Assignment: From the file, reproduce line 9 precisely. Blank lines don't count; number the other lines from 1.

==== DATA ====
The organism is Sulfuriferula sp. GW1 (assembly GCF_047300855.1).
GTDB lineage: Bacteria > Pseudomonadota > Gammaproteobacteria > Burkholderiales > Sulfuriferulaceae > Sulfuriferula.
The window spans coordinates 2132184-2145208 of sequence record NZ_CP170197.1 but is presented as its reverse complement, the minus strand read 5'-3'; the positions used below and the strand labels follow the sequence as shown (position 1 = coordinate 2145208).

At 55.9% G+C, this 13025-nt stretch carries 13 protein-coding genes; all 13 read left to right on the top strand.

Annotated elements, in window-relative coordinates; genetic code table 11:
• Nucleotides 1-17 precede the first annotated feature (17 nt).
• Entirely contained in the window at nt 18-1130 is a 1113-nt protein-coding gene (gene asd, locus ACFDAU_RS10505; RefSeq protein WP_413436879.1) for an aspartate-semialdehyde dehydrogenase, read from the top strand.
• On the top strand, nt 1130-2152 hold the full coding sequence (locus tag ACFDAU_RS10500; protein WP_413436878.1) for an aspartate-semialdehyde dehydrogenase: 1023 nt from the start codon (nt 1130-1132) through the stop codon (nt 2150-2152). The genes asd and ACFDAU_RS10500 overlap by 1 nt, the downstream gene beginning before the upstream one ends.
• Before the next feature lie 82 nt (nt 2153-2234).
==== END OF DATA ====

• Before the next feature lie 82 nt (nt 2153-2234).